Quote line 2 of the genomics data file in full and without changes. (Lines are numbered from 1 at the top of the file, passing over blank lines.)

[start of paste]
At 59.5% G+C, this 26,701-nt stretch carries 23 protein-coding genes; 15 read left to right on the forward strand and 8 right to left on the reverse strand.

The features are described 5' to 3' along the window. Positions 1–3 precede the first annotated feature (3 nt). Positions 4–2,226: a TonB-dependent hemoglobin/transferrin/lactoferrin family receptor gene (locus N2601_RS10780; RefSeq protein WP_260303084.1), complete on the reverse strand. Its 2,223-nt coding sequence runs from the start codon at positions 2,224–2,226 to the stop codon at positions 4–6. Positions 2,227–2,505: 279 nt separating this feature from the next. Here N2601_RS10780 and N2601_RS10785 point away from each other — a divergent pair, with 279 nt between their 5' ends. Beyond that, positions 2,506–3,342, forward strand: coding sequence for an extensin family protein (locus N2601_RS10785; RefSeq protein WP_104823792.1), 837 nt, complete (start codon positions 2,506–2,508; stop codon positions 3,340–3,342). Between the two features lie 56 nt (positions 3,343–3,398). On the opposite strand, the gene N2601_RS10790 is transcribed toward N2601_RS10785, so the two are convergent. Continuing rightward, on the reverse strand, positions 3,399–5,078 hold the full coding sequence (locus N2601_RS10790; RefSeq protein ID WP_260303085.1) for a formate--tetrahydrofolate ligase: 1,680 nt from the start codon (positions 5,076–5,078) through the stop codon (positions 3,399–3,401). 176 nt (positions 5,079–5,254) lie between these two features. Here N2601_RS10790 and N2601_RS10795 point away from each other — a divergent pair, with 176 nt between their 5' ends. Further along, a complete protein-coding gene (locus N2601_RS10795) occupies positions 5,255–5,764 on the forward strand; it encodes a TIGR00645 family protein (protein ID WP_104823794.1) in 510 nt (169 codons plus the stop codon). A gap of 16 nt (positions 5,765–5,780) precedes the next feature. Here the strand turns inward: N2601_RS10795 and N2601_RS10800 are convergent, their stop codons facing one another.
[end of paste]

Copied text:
The features are described 5' to 3' along the window. Positions 1–3 precede the first annotated feature (3 nt). Positions 4–2,226: a TonB-dependent hemoglobin/transferrin/lactoferrin family receptor gene (locus N2601_RS10780; RefSeq protein WP_260303084.1), complete on the reverse strand. Its 2,223-nt coding sequence runs from the start codon at positions 2,224–2,226 to the stop codon at positions 4–6. Positions 2,227–2,505: 279 nt separating this feature from the next. Here N2601_RS10780 and N2601_RS10785 point away from each other — a divergent pair, with 279 nt between their 5' ends. Beyond that, positions 2,506–3,342, forward strand: coding sequence for an extensin family protein (locus N2601_RS10785; RefSeq protein WP_104823792.1), 837 nt, complete (start codon positions 2,506–2,508; stop codon positions 3,340–3,342). Between the two features lie 56 nt (positions 3,343–3,398). On the opposite strand, the gene N2601_RS10790 is transcribed toward N2601_RS10785, so the two are convergent. Continuing rightward, on the reverse strand, positions 3,399–5,078 hold the full coding sequence (locus N2601_RS10790; RefSeq protein ID WP_260303085.1) for a formate--tetrahydrofolate ligase: 1,680 nt from the start codon (positions 5,076–5,078) through the stop codon (positions 3,399–3,401). 176 nt (positions 5,079–5,254) lie between these two features. Here N2601_RS10790 and N2601_RS10795 point away from each other — a divergent pair, with 176 nt between their 5' ends. Further along, a complete protein-coding gene (locus N2601_RS10795) occupies positions 5,255–5,764 on the forward strand; it encodes a TIGR00645 family protein (protein ID WP_104823794.1) in 510 nt (169 codons plus the stop codon). A gap of 16 nt (positions 5,765–5,780) precedes the next feature. Here the strand turns inward: N2601_RS10795 and N2601_RS10800 are convergent, their stop codons facing one another.